Do you remember the 70s and early 80s when wood was king?
Oak panelling and flooring almost became a status symbol and the more you had, the more grand your home.
Fast forward to the late 90s and people start furiously demolishing, removing or painting this formerly exalted decorative item in an attempt to ‘get rid of all the honey oak’.
For a time wood panelling became synonymous with tacky and retro was almost a four letter word in design.
Sometime in 2014 wood snuck back on the scene, it did it quietly and without controversy and we began to see walls covered with wood, laminate or wood grained tile once again.
Nobody even saw it coming, no one set up road blocks or spike belts to prevent this offensive style from rearing its ugly head and now wood panelling is back in vogue.
Of course it’s better and cooler than the 70s retro creepy basement dungeon décor and it’s far more beachy and coastal than the 80s overindulged over panelled excess but it is still wood panelling dressed up with a new hipster urban vibe.
The wonderful thing about wood in any area (or era) is that it provides one-of-a-kind texture to a space and is the most versatile and easiest to manipulate.
You can shape wood to any profile, stain or paint and you have a lovely feature in any room in your home.
Not only does wood build your home and support its structure, it also comes inside after a long day, takes off its coveralls and puts on a dashing tuxedo as your design guest of honour. The versatility, beauty and strength of wood is why it has never really gone out of style and has simply adapted and changed its appearance to fit into any decorating period.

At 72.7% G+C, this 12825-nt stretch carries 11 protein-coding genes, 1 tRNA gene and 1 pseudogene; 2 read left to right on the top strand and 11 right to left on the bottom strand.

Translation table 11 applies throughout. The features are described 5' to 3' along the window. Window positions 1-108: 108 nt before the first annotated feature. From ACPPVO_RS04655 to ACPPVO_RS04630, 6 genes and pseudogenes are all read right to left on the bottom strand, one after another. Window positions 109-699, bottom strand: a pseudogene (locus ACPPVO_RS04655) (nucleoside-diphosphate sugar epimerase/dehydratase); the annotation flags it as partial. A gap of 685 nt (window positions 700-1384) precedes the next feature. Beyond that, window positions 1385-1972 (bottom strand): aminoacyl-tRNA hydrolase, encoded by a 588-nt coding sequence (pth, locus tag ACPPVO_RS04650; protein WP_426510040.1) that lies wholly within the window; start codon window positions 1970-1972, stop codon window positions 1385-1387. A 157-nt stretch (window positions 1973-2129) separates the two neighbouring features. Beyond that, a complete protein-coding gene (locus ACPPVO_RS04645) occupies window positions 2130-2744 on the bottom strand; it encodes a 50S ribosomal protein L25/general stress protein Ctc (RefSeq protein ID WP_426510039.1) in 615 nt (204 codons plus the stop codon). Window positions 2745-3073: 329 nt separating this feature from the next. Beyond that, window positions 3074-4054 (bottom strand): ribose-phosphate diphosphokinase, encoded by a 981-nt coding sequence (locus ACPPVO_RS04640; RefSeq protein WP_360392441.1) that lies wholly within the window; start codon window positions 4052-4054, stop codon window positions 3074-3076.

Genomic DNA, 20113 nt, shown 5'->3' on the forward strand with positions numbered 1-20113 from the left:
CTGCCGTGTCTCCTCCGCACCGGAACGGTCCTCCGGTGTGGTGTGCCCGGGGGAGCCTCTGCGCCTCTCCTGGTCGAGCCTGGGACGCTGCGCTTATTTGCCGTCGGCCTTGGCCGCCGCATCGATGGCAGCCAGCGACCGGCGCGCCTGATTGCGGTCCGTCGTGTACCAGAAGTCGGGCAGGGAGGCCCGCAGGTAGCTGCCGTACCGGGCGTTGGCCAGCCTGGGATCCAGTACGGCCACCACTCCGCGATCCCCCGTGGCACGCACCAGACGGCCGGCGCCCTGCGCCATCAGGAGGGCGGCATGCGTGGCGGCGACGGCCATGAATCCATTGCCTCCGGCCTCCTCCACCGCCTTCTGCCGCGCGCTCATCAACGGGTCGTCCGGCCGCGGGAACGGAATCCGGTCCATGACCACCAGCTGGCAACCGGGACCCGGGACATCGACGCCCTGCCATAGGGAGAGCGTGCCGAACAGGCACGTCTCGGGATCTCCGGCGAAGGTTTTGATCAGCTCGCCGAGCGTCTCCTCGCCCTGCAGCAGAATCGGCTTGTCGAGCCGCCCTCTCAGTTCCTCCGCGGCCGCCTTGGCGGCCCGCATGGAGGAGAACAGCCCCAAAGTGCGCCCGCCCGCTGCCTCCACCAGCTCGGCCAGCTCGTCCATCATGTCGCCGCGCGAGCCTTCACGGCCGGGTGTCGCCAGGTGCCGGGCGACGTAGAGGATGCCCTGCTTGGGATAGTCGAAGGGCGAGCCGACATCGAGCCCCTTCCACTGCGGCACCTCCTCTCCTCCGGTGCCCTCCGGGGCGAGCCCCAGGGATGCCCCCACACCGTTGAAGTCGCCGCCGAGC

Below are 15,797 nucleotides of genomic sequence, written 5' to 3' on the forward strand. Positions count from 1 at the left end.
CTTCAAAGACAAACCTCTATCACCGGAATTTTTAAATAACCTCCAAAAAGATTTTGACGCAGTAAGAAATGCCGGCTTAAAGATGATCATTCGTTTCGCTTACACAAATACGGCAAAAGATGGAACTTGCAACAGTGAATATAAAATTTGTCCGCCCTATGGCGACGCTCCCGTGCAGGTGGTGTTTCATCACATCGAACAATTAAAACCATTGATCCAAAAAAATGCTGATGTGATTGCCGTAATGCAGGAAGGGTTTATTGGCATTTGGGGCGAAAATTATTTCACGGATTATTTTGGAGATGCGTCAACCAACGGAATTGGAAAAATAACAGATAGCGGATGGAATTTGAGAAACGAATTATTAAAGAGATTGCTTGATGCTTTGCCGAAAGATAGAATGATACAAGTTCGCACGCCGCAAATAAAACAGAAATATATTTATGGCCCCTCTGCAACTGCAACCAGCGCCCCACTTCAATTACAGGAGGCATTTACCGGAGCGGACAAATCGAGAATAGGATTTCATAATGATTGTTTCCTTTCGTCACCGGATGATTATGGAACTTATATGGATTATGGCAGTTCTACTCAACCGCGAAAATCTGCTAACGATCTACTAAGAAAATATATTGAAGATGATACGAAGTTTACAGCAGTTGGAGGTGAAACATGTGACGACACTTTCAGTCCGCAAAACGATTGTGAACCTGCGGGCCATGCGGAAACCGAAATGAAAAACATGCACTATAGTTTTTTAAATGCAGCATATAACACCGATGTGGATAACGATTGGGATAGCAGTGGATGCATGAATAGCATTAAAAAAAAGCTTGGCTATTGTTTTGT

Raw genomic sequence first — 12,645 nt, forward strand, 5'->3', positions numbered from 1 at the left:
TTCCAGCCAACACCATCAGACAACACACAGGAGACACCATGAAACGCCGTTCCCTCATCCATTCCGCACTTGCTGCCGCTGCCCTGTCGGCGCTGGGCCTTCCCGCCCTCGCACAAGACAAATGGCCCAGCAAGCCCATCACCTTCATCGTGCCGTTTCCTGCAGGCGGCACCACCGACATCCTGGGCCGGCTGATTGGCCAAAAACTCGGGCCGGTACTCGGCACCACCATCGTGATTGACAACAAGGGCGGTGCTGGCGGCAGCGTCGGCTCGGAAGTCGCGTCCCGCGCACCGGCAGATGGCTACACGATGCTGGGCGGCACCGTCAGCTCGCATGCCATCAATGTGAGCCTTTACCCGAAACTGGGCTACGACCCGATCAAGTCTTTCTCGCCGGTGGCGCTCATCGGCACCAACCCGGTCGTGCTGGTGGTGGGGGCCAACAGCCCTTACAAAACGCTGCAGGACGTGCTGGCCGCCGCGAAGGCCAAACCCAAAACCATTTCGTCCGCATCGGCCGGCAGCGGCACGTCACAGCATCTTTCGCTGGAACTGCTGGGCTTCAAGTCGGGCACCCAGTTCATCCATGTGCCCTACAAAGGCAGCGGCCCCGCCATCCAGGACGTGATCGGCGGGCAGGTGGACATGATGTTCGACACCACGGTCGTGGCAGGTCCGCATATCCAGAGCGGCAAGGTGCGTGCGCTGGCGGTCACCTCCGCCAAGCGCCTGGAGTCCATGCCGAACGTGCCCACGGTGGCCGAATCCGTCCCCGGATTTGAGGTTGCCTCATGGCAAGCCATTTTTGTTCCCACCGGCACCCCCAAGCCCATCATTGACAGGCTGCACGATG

Wood is amazing because the older it gets, the more valued and coveted it becomes.
We crave the personality of vintage furniture pieces and will troll the deepest bodies of water to retrieve wood from wreckage.
Do you think anyone would submerge to retrieve a couch from 1940 or lovingly remove a ceramic tile installed in 1972 to re-use in their new home?
Other design items age and become obsolete in the design world but wood seems to keep renewing itself, the older and uglier the better as we recondition and refinish it to a beautiful luster.
History is represented in wood, stories and lives are shaped with this fabulous product.
The beauty queens like maple and walnut become furniture and are gently sanded, lacquered and put on display.
The gnarly and not so pretty ones are used for structural support or are burned to give us warmth and an irresistible place to gather.
No other element on earth is as useful as wood, regardless of its appearance or strength. A gem is discarded or devalued if it is flawed but wood is simply repurposed and given a new home – it is a marvellous evolution.
It’s time to embrace wood once again and bring it up off of the floor and allow it to decorate walls, ceilings and fireplaces again. The trend is back, readers, and I encourage you to consider it for your home design projects, you will not be disappointed!
Kim Wyse is an interior designer with Carpet Colour Centre in Red Deer.